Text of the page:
Prof. Lior Kornblum of the Viterbi Faculty explained that, “as a result of the continuous miniaturization, modern transistors are only a few dozen atoms across. Because they are already so small, continuing miniaturizing without compromising their performance is becoming increasingly challenging. On the nanometric scale, the transistors behave in new ways that are different than their larger predecessors.”
One example of this problem is leakage of electric current when the transistor (switch) is supposed to be off. Kornblum noted that “it can be compared to a leaking faucet, multiplied by a billion; this could result in a lot of wasted ‘water.’ In a modern phone with billions of transistors, the tiniest current leakage will accumulate into a considerable waste of energy. This could quickly drain the battery and cause excessive heating of the device. Zooming out, when thinking server farms and data centers, the energy waste can be substantial and produce considerable heat.”
There are multiple approaches and strategies to tackle these challenges. One promising direction is the search for alternatives to silicon, the workhorse of today’s chips. Kornblum’s research group is studying various oxide materials, one of which can switch from being an electrical conductor to an insulator and back. The researchers want to harness this property for future transistors that could potentially switch more efficiently.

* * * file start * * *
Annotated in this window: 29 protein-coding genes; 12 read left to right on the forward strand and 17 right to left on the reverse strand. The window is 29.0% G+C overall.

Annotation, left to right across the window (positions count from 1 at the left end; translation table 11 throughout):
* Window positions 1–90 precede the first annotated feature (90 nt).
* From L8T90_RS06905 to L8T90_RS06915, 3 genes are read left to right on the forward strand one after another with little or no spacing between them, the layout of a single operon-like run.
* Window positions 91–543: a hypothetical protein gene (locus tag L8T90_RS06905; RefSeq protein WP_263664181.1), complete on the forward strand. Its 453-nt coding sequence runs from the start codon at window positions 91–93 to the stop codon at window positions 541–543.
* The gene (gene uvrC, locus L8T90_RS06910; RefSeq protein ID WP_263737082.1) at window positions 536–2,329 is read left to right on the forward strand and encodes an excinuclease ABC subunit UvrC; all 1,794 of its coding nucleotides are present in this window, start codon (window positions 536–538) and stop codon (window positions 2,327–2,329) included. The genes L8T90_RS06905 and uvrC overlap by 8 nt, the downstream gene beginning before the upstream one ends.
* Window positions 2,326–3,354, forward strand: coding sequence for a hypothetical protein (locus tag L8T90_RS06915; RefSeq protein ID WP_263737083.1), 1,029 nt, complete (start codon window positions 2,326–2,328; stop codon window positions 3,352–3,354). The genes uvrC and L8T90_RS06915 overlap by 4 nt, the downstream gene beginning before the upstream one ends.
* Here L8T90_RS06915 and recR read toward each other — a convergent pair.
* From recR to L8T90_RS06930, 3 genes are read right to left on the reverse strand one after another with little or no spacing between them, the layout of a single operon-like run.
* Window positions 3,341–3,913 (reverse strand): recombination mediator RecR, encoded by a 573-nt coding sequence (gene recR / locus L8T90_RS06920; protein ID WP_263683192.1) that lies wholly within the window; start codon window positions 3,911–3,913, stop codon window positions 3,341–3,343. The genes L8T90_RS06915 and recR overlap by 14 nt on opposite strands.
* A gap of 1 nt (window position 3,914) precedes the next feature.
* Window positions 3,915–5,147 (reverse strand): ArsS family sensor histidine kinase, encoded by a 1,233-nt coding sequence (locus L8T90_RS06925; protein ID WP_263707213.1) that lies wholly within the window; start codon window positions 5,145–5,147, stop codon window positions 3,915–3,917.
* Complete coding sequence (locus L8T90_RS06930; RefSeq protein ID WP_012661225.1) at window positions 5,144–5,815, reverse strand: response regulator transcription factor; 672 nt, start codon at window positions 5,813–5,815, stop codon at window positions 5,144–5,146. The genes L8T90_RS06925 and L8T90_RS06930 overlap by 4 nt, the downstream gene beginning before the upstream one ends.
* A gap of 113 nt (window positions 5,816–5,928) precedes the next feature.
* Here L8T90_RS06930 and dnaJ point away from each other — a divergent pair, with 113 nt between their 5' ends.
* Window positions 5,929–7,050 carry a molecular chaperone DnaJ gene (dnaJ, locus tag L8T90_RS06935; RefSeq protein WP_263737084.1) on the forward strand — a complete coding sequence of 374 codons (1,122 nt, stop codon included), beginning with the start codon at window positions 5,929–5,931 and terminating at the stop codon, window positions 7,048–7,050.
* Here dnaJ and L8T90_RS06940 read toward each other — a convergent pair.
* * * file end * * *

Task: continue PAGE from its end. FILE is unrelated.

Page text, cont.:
New tech demands precise control of material properties
Developing such a technology demands precise control of the material properties. The Technion team showed a route for manipulating the material’s electric properties by precisely controlling the distance between its atoms. Lab manager Dr. Maria Baskin achieved this by using a unique oxide growth system, depositing layers of atoms one on top of the other to grow films of the material. Thanks to this delicate growth process, she was able to set the distances between atoms with a picometer (one-thousandth of a nanometer) precision. In comparison, the distance between two atoms in silicon is approximately one-quarter of a nanometer (250 picometers).